And because we’ve just identified that particular class that acts as the processing class, let’s start our foray into our custom aspect weaver by examining it.

ValidationProcessorTask

The ValidationProcessorTask class is the center of our custom aspect weaver. It is the organizer and executor of all the various post-compile weavings that our validation aspects require.

Our class, appropriately, derives from the Task type and implements the IAdviceProvider interface, both of which are found in thePostSharp.Sdk.dll assembly.

The reason IAdviceProvider is being implemented is so we will be handed a Weaver instance, which is PostSharp’s main weaver that lets us emit instructions in our code.

It also makes sense because the essence of what our extension does has to do with applying advices to our hollow aspects, making them whole.

You may notice that when you implement IAdviceProvider, that an “obsolete” warning will be thrown at us. Indeed, it appears thatIAdviceProvider is obsolete, and, according to the message provided with the warning, we should be creating an instance of Weaver locally within our task.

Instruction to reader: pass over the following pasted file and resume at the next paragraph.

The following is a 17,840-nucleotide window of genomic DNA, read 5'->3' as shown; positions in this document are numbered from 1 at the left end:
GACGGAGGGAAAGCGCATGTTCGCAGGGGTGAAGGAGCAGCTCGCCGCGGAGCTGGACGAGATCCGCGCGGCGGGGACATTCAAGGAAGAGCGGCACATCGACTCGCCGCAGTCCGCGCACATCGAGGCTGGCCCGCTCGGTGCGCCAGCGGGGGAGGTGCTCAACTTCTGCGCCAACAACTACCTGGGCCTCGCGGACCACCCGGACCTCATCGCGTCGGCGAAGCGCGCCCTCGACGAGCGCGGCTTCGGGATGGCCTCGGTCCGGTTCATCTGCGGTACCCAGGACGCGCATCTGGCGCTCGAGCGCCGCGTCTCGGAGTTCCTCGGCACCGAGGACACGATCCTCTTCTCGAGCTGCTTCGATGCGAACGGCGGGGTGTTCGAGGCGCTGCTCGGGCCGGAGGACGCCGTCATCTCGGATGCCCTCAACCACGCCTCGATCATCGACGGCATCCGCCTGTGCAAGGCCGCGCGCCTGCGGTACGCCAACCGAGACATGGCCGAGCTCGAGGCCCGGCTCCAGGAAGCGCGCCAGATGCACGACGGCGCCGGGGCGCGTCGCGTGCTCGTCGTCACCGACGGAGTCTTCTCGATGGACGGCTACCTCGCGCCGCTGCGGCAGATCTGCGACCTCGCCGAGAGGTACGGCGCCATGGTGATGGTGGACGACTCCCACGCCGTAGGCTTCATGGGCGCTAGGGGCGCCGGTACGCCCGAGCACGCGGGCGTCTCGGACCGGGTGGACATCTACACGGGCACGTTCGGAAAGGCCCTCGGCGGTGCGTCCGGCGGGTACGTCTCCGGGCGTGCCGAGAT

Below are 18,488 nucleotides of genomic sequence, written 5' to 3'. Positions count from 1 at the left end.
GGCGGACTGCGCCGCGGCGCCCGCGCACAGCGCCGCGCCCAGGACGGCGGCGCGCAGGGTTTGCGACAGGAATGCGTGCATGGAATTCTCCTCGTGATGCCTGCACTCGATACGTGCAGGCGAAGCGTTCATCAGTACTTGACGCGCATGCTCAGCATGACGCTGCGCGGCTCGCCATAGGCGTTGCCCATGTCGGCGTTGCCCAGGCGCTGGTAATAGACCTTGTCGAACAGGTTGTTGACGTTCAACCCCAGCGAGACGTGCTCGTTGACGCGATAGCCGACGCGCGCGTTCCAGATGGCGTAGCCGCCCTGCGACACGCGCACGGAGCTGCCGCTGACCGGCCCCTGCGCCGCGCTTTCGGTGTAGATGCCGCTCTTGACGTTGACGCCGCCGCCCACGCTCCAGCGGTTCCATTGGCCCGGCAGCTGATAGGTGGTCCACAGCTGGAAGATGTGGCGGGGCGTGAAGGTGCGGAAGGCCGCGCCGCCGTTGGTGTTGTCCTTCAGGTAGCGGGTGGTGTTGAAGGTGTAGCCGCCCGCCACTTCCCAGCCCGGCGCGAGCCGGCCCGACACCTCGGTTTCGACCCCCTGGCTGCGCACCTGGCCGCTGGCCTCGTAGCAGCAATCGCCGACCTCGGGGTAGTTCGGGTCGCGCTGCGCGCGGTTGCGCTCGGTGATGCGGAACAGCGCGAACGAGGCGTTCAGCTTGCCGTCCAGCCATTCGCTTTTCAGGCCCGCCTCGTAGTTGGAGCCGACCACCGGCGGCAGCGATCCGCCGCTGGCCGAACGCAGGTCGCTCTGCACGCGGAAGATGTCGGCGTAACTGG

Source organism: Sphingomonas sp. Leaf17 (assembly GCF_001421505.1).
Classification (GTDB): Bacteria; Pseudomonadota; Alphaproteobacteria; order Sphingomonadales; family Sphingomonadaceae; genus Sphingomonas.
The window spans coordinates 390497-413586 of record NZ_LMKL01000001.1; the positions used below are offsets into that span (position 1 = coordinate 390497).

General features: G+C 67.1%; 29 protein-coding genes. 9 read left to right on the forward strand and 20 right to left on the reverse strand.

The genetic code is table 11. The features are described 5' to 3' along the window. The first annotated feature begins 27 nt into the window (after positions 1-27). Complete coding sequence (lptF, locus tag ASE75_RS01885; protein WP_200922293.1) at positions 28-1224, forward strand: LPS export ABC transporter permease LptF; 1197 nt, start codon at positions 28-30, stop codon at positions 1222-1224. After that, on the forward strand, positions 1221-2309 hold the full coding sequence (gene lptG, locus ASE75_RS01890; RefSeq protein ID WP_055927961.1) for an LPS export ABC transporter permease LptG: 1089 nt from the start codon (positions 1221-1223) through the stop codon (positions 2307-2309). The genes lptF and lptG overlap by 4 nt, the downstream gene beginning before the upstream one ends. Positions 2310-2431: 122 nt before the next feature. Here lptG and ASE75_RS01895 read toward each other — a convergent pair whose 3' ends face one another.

Although I’m sure this particular warning should be taken seriously, I could not figure out how to get a working solution when initializing theWeaver locally. It is easy enough to initialize, it just wouldn’t seem to actually do anything. I did not spend very much time on attempting to get that to work, so maybe you will have better luck.

Normally, I wouldn’t consider something complete with this type of warning, but, again, we’re dealing with some undocumented stuff here. In my case, I suppressed the warning with a #pragma, as I found it to be working just fine. If a newer version causes this extension to break severely, we’ll have an idea as to why…